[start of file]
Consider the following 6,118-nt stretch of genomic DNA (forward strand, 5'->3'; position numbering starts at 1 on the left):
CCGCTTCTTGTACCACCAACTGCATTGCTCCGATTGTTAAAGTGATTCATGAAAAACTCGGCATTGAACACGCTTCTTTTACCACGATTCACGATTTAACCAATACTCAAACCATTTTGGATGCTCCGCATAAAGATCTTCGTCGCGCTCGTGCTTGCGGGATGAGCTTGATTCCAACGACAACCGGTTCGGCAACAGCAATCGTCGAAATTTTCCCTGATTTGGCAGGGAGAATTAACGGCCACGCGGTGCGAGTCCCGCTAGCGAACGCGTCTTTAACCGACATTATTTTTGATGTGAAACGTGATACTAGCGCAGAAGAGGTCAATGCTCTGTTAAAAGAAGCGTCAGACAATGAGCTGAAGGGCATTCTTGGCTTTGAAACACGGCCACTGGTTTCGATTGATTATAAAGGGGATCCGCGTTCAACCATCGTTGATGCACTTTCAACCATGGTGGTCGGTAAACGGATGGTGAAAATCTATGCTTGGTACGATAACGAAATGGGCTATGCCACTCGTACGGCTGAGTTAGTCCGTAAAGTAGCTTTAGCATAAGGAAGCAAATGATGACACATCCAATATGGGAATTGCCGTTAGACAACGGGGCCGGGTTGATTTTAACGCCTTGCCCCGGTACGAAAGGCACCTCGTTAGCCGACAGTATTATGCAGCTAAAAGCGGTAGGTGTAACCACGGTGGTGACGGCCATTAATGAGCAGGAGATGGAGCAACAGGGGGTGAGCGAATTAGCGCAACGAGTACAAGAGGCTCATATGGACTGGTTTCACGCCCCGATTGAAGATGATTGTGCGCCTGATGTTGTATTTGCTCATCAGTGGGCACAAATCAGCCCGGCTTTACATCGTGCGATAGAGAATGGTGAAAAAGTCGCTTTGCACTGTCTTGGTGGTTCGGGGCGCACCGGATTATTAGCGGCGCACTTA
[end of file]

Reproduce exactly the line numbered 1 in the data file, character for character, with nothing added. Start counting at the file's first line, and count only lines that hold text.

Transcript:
Consider the following 6,118-nt stretch of genomic DNA (forward strand, 5'->3'; position numbering starts at 1 on the left):